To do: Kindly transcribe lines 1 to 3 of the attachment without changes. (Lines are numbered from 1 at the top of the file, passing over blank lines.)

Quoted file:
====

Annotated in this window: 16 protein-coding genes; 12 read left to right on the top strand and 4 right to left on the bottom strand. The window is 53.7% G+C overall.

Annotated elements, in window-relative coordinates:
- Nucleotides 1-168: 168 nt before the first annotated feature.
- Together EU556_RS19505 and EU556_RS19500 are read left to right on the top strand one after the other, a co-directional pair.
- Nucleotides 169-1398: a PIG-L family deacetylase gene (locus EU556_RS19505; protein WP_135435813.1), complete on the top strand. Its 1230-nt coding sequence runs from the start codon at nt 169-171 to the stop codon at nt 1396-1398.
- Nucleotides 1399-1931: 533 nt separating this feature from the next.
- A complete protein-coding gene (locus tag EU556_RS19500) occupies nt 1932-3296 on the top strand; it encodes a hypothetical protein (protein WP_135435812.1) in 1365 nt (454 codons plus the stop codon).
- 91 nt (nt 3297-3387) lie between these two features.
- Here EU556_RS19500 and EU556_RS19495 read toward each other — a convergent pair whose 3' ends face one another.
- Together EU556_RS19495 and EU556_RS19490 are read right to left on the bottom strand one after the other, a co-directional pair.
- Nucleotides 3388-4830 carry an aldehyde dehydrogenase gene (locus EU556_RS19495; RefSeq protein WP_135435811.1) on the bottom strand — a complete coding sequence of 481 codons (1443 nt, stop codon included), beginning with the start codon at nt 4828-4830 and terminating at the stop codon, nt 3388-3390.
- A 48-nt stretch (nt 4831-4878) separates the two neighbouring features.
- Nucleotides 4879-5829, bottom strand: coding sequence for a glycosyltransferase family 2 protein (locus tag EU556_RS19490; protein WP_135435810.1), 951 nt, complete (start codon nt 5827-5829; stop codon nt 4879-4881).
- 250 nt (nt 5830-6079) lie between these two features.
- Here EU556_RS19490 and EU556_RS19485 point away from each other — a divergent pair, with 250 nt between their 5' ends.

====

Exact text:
Annotated in this window: 16 protein-coding genes; 12 read left to right on the top strand and 4 right to left on the bottom strand. The window is 53.7% G+C overall.

Annotated elements, in window-relative coordinates:
- Nucleotides 1-168: 168 nt before the first annotated feature.